Or bow'd at the holy shrine;
For the waken'd pride of an injured land
Had burst its iron thrall;
From the plumed chief to the pilgrim band;
Woe, woe, to the sons of Gaul! Proud beings fell that hour,
With the young and passing fair,
And the flame went up from dome and tower;
The avenger's arm was there!
The stranger priest at the altar stood,
And clasp'd his beads in prayer,
But the holy shrine grew dim with blood;
The avenger found him there!
Woe, woe, to the sons of Gaul;
To the serf and mailed lord ;
They were gather'd darkly, one and all,
To the harvest of the sword;
And the morning sun, with a quiet smile,
Shone out o'er hill and glen,
On ruin'd temple and mouldering pile,
And the ghastly forms of men.
Ay, the sunshine sweetly smiled,
As its early glance came forth;
It had no sympathy with the wild
And terrible things of earth ;
And the man of blood that day might read,
In a language freely given,
How ill his dark and midnight deed
Became the light of heaven.
Oh when I was a tiny boy,
My days and nights were full of joy,
My mates were blithe and kind !
No wonder that I sometimes sigh,
And dash the tear-drop from my eye,
To cast a look behind !
A hoop was an eternal round
Of pleasure. In those days I found
A top a joyous thing ;-
But now those past delights I drop,
My head, alas! is all my top,
And careful thoughts the string !
My marbles--once my bag was stored-
Now I must play with Elgin's lord,
With Theseus for a taw!
My playful horse has slipp'd his string,
Forgotten all his capering,
And harness'd to the law !
My kite—how fast and far it flew !
Whilst I, a sort of Franklin, drew
My pleasure from the sky! 'Twas paper'd o'er with studious themes, The tasks I wrote-my present dreams
Will never soar so high.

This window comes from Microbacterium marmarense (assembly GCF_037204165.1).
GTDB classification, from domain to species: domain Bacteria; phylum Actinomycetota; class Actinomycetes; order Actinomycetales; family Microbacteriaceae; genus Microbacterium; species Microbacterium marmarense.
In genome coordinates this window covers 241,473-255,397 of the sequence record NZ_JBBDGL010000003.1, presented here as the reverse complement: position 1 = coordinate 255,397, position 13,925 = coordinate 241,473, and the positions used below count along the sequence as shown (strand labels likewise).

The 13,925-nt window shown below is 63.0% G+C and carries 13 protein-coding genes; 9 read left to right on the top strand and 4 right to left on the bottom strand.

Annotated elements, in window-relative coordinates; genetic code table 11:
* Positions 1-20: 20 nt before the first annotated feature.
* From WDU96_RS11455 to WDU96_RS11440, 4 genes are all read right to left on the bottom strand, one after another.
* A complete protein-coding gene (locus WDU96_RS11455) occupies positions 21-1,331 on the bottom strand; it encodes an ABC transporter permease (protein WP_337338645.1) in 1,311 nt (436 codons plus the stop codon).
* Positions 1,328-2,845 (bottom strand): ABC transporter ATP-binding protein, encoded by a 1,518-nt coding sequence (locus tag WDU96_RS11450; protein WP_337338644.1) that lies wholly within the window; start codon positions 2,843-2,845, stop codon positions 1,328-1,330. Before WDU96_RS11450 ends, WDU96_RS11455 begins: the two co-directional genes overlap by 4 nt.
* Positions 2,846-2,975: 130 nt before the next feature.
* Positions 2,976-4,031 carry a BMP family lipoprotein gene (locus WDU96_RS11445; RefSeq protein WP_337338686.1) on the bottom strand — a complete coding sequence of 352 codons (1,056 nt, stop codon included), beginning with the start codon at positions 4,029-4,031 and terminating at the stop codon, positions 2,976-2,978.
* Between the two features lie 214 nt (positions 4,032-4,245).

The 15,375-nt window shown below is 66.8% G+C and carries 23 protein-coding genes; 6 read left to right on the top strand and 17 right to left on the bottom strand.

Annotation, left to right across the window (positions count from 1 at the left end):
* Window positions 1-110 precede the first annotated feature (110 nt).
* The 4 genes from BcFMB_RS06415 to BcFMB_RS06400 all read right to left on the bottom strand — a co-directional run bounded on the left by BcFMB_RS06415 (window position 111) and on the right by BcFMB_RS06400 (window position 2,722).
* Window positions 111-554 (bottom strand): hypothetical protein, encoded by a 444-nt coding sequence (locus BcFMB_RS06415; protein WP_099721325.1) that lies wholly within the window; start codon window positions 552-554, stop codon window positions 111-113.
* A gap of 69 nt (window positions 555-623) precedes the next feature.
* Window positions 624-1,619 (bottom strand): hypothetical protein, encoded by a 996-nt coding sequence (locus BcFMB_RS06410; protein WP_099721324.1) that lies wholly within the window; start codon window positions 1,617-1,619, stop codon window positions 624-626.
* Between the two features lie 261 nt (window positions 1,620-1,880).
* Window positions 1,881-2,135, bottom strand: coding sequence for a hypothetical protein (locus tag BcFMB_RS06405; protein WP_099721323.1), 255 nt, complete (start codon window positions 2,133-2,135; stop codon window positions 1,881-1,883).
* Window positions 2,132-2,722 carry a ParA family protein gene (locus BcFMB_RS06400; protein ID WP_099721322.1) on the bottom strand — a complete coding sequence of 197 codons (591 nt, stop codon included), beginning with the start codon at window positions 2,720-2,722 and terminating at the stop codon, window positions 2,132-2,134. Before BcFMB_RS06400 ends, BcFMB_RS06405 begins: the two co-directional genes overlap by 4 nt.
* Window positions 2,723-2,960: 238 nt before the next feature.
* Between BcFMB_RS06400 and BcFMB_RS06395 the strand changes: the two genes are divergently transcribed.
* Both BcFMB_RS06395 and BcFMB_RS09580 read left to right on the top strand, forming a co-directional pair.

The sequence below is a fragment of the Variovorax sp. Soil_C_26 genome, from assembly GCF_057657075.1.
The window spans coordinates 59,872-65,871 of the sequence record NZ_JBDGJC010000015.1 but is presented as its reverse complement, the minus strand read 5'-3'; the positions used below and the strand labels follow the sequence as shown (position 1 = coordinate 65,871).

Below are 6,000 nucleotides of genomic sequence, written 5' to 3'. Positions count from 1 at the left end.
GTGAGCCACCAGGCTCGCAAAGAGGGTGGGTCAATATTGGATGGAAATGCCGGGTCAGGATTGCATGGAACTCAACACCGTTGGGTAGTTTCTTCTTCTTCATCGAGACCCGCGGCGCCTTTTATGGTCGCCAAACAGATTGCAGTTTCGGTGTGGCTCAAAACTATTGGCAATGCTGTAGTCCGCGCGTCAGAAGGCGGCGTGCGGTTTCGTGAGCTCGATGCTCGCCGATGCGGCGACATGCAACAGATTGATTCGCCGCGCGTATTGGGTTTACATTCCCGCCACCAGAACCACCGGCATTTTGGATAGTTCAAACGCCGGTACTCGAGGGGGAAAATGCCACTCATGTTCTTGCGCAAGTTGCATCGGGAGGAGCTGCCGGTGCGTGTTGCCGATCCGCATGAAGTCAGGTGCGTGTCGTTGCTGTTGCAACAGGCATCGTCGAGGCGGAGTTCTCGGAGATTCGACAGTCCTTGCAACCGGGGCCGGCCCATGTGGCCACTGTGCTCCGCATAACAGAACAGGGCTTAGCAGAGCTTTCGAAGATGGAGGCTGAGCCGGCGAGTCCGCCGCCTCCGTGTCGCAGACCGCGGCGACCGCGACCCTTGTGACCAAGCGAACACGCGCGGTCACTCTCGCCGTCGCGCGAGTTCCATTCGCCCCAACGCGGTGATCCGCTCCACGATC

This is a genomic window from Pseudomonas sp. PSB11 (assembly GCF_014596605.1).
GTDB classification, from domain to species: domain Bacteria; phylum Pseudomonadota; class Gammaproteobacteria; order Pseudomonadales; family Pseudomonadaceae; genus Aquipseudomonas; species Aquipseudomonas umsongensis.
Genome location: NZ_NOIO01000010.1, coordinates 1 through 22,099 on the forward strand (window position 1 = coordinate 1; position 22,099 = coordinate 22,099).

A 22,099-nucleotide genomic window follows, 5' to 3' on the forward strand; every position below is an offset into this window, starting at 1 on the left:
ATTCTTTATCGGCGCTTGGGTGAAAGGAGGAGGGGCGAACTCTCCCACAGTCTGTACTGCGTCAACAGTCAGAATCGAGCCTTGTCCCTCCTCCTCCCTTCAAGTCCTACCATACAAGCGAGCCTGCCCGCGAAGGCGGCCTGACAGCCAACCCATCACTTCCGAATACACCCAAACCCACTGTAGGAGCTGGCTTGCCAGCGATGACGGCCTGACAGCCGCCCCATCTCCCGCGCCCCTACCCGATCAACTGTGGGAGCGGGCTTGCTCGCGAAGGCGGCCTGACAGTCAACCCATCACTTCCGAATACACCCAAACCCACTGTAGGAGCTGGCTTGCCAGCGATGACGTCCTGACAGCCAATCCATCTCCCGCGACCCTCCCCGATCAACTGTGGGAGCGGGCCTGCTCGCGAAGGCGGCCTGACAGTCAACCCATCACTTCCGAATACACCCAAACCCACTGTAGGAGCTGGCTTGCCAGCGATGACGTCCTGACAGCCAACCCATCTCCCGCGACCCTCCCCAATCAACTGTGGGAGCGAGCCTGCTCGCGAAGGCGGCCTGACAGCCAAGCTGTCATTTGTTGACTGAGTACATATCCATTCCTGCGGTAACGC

My joys are wingless all and dead;
My dumps are made of more than lead ;
My flights soon find a fall;
My fears prevail, my fancies droop,
Joy never cometh with a whoop,
And seldom with a call!
A ROTROSPECTIVE REVIEW
My football's laid upon the shelf;-
I am a shuttlecock myself,
The world knocks to and fro-
My archery is all unlearn’d,
And grief against myself has turn'd
My arrows and my bow!
No more in noontide sun I bask;
My authorship’s an endless task,
My head's ne'er out of school.
My heart is pain'd with scorn and slight,
I have too many foes to fight,
And friends grown strangely cool!
The very chum that shared my cake
Holds out so cold a hand to shake
It makes me shrink and sigh-
On this I will not dwell and hang,
The changeling would not feel a pang
Though these should meet his eye!
No skies so blue, or so serene
As then ;-no leaves look half so green
As clothed the play ground tree!
All things I loved are alter'd so,
Nor does it ease my heart to know
That change resides in me!
Oh, for the garb that mark'd the boy-
Thé trowsers made of corduroy,
Well ink'd with black and red ;-
The crownless hat-ne'er deem'd an ill.
It only let the sunshine still
Repose upon my head !
Oh, for the riband round the neck !
The careless dog's ears apt to deck